Serbia and other Western Balkan countries are connected with EU countries and the EU crisis reflects on the situation in the region, it was said at a confernece entitled The Western Balkans and European (Dis)Integrations, held in Belgrade. It is on the situation in the EU and the outcome of the crisis, which is not an economic one only that the further integrations of the Western Balkan countries will depend. More from Suzana Mitić.
Will the economy sphere, which was the initial element of EU integrations, become a key factor of possible EU disintegration? Will there be an intermission in the enlargement process after Croatia is admitted to the EU? Will some EU member-states become more equal, so to say, than others? These were some of the questions posed at the conference and to which the participants tried to give answers. There are many uncertainties, however. A vision of future development is lacking in the EU as nobody knows what the EU will be like in 20 years, says Jovan Teokarević, a professor of the Faculty of Political Sciences in Belgrade. He emphasized that the Western Balkan countries were in a far less certain position now than they were four years ago and that the economic crisis defined not only the political situation in the region, but the security one as well.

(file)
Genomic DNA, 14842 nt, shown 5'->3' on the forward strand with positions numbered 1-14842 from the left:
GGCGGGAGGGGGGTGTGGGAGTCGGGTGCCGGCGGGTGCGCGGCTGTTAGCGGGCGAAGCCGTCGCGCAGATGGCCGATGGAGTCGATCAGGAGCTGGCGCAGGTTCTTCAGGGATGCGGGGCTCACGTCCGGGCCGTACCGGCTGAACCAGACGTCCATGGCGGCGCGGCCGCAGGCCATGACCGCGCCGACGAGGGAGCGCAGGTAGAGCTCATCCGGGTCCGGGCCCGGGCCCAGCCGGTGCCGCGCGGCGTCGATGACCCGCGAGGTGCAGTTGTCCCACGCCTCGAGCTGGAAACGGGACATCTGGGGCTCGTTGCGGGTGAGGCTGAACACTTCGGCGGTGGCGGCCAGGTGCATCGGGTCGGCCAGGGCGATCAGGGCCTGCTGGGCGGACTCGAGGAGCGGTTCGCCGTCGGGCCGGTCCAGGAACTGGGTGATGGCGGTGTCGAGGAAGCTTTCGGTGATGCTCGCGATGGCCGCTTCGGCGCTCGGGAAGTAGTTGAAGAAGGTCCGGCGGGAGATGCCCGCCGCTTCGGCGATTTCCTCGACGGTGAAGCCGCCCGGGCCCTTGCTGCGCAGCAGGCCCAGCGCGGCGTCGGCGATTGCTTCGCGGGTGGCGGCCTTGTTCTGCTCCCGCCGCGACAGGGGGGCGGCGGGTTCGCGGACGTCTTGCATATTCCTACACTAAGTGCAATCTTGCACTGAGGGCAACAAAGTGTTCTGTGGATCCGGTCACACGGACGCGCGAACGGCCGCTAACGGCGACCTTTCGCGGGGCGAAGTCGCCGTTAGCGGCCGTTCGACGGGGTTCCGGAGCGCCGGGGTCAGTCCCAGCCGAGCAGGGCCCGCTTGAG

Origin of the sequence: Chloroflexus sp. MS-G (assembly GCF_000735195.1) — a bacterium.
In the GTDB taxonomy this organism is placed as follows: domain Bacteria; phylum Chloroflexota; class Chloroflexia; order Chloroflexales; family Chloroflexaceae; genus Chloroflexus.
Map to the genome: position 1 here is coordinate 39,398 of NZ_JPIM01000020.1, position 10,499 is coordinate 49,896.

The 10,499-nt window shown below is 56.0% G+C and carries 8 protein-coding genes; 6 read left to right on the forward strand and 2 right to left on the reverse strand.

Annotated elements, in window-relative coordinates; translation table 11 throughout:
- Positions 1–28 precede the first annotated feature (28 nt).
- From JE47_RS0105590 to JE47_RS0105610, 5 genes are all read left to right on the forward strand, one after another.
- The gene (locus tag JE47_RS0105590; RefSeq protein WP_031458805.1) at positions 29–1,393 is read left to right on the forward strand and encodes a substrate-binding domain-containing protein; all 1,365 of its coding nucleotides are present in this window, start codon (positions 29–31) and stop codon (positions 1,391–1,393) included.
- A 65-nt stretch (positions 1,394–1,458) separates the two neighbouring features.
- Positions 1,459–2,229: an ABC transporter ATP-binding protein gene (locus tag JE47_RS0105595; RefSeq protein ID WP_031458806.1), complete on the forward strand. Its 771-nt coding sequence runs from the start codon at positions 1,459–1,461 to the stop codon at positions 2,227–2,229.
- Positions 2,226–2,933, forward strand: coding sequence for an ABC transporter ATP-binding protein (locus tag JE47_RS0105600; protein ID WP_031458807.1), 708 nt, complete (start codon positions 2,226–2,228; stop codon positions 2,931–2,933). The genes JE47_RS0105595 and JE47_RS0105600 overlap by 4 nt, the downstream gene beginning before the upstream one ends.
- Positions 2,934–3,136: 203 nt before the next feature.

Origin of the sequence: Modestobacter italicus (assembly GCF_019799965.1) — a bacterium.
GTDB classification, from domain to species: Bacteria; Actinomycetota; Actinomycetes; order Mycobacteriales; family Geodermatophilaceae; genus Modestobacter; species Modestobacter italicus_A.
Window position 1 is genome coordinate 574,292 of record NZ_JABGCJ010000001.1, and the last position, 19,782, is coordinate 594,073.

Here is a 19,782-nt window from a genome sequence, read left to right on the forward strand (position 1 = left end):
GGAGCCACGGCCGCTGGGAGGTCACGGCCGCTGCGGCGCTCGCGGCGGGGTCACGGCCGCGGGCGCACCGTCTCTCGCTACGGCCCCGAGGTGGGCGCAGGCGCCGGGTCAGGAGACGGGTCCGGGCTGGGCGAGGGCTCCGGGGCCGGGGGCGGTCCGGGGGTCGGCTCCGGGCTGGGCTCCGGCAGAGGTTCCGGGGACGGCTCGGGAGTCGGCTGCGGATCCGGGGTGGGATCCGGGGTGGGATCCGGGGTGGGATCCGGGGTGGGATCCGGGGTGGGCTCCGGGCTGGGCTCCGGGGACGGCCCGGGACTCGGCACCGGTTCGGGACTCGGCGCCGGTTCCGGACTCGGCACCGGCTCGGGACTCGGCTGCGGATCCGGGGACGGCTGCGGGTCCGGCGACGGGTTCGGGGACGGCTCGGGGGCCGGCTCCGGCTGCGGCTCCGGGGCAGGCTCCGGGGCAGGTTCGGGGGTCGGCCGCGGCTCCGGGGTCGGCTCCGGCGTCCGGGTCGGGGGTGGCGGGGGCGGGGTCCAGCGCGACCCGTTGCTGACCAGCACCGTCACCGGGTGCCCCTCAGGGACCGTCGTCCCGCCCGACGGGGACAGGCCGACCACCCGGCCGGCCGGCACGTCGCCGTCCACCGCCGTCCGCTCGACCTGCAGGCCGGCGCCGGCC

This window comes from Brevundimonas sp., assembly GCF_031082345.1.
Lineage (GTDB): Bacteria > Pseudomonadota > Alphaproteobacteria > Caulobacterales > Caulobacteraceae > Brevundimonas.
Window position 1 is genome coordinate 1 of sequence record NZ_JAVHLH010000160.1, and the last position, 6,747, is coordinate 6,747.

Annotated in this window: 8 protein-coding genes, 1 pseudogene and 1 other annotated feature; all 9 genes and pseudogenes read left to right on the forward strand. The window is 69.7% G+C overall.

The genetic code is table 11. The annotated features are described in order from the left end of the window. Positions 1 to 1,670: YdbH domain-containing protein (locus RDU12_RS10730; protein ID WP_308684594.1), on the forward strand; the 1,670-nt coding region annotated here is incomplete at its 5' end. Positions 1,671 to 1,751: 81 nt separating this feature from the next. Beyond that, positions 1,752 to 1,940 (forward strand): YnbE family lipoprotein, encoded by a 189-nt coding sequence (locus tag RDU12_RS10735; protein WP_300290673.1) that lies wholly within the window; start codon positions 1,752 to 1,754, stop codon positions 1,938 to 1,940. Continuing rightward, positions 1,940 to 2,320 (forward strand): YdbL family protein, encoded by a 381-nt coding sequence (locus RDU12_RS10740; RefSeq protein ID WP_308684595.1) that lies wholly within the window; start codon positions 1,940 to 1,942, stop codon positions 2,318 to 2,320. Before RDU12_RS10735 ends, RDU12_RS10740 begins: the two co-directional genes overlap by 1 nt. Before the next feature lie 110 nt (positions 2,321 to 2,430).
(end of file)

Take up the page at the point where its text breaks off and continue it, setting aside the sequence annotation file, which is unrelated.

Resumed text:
Assistant Minister for Economy and Regional Development Bojana Todorović emphasized that more than half of Serbia’s foreign trade was that with the EU and that it was from the EU that most investments come. Through regular contacts, the EU is trying to help the Western Balkan countries resolve their joint problems, she said. The EU emphasizes the importance of work on political reforms, battle against corruption and the strengthening of the judiciary, which is required for the creation of a framework for economic recovery and emphasis is also laid on the significance of CEFTA at this critical moment, stressed Todorović.
Michael Erke, the director of the Friedrich Ebert Foundation, which organized this gathering together with the Belgrade Centre for Foreign Policy, said that a possible collapse of the euro would lead to a significant drop of the gross social product in the EU and deepen the crisis. He did not rule out the possibility of EU disintegration as the worst possible outcome of the crisis. We can say now that the idea of the realization of a European monetary union was a mistake, said Erke, emphasizing that an economic government and not only a fiscal one is required at the euro zone level.